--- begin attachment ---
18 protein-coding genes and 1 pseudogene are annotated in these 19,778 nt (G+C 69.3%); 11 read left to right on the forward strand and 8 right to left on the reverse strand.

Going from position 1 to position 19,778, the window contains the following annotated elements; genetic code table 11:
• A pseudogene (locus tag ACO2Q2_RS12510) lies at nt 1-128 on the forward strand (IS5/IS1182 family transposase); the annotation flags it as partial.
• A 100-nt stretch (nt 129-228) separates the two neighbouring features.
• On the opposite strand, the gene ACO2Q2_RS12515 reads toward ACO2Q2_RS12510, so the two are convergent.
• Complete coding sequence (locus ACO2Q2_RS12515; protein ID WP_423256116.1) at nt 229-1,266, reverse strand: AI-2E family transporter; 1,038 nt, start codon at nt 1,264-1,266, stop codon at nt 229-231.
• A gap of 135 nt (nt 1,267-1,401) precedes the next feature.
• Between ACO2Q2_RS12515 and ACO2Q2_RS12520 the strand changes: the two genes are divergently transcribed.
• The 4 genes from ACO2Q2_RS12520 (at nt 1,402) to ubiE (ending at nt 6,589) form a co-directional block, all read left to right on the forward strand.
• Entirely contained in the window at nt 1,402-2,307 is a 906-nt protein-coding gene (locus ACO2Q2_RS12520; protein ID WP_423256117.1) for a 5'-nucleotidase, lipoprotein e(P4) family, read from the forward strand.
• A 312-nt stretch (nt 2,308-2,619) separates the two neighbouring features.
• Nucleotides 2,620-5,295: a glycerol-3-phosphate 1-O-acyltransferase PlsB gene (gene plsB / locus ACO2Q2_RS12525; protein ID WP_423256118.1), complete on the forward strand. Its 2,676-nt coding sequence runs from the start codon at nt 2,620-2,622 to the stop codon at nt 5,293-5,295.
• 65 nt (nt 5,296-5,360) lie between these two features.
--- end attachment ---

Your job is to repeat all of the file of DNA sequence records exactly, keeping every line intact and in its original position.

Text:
18 protein-coding genes and 1 pseudogene are annotated in these 19,778 nt (G+C 69.3%); 11 read left to right on the forward strand and 8 right to left on the reverse strand.

Going from position 1 to position 19,778, the window contains the following annotated elements; genetic code table 11:
• A pseudogene (locus tag ACO2Q2_RS12510) lies at nt 1-128 on the forward strand (IS5/IS1182 family transposase); the annotation flags it as partial.
• A 100-nt stretch (nt 129-228) separates the two neighbouring features.
• On the opposite strand, the gene ACO2Q2_RS12515 reads toward ACO2Q2_RS12510, so the two are convergent.
• Complete coding sequence (locus ACO2Q2_RS12515; protein ID WP_423256116.1) at nt 229-1,266, reverse strand: AI-2E family transporter; 1,038 nt, start codon at nt 1,264-1,266, stop codon at nt 229-231.
• A gap of 135 nt (nt 1,267-1,401) precedes the next feature.
• Between ACO2Q2_RS12515 and ACO2Q2_RS12520 the strand changes: the two genes are divergently transcribed.
• The 4 genes from ACO2Q2_RS12520 (at nt 1,402) to ubiE (ending at nt 6,589) form a co-directional block, all read left to right on the forward strand.
• Entirely contained in the window at nt 1,402-2,307 is a 906-nt protein-coding gene (locus ACO2Q2_RS12520; protein ID WP_423256117.1) for a 5'-nucleotidase, lipoprotein e(P4) family, read from the forward strand.
• A 312-nt stretch (nt 2,308-2,619) separates the two neighbouring features.
• Nucleotides 2,620-5,295: a glycerol-3-phosphate 1-O-acyltransferase PlsB gene (gene plsB / locus ACO2Q2_RS12525; protein ID WP_423256118.1), complete on the forward strand. Its 2,676-nt coding sequence runs from the start codon at nt 2,620-2,622 to the stop codon at nt 5,293-5,295.
• 65 nt (nt 5,296-5,360) lie between these two features.